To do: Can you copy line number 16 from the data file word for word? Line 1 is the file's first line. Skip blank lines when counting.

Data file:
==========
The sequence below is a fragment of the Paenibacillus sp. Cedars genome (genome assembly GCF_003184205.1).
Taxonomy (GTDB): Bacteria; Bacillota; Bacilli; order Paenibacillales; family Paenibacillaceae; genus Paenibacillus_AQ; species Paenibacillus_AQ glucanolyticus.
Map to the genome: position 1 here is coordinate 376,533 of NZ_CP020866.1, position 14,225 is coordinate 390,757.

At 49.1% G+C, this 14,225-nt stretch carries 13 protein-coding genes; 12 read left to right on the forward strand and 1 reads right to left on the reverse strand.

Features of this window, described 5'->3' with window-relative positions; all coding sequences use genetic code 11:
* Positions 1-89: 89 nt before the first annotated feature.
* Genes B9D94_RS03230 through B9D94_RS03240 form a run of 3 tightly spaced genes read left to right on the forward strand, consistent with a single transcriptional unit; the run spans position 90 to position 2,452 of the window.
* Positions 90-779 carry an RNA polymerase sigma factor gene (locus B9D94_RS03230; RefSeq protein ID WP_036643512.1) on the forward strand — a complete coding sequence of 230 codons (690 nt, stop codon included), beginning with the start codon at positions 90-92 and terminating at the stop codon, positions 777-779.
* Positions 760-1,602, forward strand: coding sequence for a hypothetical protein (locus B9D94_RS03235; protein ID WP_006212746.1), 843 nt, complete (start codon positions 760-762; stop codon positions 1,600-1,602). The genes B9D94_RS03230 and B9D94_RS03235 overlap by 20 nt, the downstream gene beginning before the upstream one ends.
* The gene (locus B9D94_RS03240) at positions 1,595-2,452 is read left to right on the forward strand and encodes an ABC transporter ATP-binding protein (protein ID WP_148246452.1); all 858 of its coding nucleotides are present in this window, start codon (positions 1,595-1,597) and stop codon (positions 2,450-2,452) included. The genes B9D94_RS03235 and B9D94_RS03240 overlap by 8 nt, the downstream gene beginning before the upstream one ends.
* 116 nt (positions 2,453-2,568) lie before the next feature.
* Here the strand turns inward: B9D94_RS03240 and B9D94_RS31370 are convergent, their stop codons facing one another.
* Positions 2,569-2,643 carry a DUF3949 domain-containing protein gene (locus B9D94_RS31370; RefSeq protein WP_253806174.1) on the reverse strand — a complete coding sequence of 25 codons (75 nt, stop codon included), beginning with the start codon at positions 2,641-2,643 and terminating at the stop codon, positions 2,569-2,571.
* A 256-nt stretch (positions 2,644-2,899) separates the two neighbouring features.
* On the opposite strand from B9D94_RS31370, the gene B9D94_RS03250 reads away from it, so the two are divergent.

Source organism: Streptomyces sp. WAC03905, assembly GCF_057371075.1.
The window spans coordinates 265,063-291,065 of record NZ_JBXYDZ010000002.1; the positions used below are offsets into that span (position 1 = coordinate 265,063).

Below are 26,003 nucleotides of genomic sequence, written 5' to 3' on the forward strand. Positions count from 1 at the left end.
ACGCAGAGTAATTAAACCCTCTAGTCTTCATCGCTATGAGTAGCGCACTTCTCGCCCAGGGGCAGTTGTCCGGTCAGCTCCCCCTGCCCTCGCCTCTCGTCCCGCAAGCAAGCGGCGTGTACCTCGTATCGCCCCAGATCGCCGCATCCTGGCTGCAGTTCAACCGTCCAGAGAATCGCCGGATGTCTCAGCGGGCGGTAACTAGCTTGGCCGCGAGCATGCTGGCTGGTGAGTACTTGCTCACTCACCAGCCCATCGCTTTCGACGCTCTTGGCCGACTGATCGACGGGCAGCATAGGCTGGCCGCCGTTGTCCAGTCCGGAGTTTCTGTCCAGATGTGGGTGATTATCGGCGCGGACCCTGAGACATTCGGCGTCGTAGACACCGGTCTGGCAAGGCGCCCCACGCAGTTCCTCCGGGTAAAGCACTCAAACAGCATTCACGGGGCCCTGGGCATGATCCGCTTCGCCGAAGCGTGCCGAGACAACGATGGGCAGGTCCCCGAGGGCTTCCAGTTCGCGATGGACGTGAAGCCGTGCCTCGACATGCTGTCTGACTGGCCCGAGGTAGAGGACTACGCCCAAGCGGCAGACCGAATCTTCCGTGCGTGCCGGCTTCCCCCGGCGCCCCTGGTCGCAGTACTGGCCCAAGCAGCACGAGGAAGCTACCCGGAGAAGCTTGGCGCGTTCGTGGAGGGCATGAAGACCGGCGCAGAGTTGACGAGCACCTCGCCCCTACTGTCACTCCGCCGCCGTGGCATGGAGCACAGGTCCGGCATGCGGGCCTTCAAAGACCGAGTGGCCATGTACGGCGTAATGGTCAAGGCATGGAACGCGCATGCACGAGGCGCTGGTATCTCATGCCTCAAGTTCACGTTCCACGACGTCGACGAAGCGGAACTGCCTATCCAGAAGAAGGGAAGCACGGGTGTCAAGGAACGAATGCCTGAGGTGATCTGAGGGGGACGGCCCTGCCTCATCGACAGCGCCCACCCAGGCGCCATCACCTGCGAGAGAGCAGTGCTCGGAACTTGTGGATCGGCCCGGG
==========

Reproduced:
Source organism: Streptomyces sp. WAC03905, assembly GCF_057371075.1.